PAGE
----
Whenever two or three members of the Upper Sixth are gathered together, they start talking about The Last Day.
Worried that a millenarian cult was being started in my own kitchen, I made enquiries. In fact, the controversy is over how the sixth formers will mark their last ever official school day, just before their exam leave starts.
The general principle is that this day should be a tad naughty but stop well short of complete anarchy with, say, the deputy heads trussed to the goalposts on the sports field and the parents of weeping year sevens receiving ransom notes.
One story is that the pupils at a local school circulated rumours of illegal chicken racing for several days before they left, then on the final day, somebody brought in three live chickens. Pinned to them were the numbers One, Two and Four. They were then released within the school. The teachers picked up One, Two and Four pretty quickly, but the hunt for the mythical number Three went on for some time.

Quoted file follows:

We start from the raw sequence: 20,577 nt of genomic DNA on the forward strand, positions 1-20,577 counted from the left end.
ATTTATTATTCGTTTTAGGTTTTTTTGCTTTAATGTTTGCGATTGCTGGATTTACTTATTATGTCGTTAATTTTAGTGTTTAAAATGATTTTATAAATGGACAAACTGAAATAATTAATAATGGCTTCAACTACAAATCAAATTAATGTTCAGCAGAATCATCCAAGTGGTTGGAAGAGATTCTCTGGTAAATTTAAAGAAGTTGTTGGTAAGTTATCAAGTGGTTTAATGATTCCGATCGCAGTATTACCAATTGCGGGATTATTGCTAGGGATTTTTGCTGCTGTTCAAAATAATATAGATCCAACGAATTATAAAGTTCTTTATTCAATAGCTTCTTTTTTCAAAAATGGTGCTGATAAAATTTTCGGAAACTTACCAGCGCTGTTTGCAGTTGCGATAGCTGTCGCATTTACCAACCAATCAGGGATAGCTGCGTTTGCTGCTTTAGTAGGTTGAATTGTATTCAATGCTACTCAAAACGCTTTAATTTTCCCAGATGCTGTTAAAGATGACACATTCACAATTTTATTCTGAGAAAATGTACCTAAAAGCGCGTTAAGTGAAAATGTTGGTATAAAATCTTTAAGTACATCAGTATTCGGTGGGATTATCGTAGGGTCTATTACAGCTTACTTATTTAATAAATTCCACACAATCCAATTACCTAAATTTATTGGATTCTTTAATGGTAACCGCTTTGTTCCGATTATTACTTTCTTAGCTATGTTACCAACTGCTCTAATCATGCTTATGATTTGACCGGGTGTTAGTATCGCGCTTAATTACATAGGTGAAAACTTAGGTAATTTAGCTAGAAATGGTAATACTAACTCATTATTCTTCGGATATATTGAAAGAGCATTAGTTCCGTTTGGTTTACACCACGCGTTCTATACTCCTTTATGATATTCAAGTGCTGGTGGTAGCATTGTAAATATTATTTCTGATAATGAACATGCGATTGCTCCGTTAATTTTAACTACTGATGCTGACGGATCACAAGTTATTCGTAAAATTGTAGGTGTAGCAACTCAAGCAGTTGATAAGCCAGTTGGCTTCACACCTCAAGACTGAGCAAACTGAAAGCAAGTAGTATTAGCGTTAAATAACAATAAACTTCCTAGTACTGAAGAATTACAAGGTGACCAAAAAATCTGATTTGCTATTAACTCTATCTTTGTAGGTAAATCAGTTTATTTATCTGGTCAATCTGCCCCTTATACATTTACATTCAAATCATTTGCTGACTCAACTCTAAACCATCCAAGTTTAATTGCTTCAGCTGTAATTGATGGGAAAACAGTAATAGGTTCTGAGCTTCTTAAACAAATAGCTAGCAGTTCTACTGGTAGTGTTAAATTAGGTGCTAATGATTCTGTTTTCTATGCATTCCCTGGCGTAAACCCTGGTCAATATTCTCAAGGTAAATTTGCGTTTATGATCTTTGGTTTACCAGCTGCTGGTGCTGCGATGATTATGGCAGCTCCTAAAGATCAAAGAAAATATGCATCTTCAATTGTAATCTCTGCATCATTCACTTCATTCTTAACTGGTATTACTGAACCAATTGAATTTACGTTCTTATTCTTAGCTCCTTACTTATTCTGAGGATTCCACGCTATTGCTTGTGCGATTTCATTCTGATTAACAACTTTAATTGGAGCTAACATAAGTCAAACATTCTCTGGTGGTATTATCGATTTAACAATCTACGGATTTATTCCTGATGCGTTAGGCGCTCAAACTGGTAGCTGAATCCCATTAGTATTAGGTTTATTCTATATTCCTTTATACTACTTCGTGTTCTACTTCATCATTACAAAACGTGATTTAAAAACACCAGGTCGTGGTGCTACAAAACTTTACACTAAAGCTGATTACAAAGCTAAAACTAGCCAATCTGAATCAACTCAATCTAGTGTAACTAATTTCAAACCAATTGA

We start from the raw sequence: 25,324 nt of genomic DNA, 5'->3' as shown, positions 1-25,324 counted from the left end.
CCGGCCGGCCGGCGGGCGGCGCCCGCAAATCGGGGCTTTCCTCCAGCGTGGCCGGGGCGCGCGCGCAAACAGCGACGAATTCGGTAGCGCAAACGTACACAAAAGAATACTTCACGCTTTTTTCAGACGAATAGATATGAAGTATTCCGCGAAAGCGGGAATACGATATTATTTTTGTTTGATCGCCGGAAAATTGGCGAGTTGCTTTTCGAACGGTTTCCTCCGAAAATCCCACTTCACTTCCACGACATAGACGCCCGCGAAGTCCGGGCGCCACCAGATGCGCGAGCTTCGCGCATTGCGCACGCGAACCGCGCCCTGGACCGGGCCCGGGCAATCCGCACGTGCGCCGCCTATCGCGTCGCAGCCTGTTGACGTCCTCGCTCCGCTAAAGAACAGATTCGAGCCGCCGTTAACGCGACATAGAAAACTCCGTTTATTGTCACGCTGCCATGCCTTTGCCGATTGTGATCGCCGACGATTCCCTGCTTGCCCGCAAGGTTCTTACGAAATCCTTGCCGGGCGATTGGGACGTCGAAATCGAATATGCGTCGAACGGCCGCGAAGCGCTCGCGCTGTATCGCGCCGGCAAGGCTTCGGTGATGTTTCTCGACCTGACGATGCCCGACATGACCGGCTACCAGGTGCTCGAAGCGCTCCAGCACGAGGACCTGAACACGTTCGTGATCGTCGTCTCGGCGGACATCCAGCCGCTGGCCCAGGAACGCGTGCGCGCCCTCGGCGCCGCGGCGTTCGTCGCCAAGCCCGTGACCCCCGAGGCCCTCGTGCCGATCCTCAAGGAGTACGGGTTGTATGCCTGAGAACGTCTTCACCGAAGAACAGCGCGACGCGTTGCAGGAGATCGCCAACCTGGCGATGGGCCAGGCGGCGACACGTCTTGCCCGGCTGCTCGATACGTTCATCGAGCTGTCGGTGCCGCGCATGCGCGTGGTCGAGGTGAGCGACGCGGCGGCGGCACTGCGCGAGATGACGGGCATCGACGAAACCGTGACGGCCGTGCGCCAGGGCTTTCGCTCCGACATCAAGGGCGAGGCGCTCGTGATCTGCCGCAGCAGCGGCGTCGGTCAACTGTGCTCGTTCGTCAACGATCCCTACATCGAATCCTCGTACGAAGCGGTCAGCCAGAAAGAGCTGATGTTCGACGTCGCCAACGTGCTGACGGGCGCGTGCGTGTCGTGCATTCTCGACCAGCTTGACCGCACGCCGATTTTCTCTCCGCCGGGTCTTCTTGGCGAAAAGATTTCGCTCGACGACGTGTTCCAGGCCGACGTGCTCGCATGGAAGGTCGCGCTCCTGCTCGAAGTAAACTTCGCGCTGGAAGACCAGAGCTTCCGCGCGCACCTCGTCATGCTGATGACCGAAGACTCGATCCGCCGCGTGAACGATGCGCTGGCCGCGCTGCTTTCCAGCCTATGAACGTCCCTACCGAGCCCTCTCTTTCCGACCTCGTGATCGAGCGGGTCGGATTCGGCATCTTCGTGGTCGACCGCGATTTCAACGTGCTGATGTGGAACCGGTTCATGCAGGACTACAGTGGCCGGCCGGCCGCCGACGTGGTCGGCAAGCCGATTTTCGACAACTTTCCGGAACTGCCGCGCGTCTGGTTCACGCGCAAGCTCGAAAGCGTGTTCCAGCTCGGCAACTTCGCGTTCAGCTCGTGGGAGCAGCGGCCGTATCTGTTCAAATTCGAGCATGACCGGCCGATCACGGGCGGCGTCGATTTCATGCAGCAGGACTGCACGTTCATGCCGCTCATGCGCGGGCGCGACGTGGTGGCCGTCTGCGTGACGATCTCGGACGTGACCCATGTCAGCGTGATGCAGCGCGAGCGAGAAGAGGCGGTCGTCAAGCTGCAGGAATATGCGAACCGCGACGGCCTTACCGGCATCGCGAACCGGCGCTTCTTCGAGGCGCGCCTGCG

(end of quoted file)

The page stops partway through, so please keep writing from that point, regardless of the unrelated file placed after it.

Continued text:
At another local school, leavers rounded up all the red-headed pupils in the lower school, took them to a nearby lake, rowed them to the central island and marooned them there. Funny until you take a look at it from the victims’ point of view.
Here’s hoping Perran and Carenza’s year veer more in the racing-chicken direction.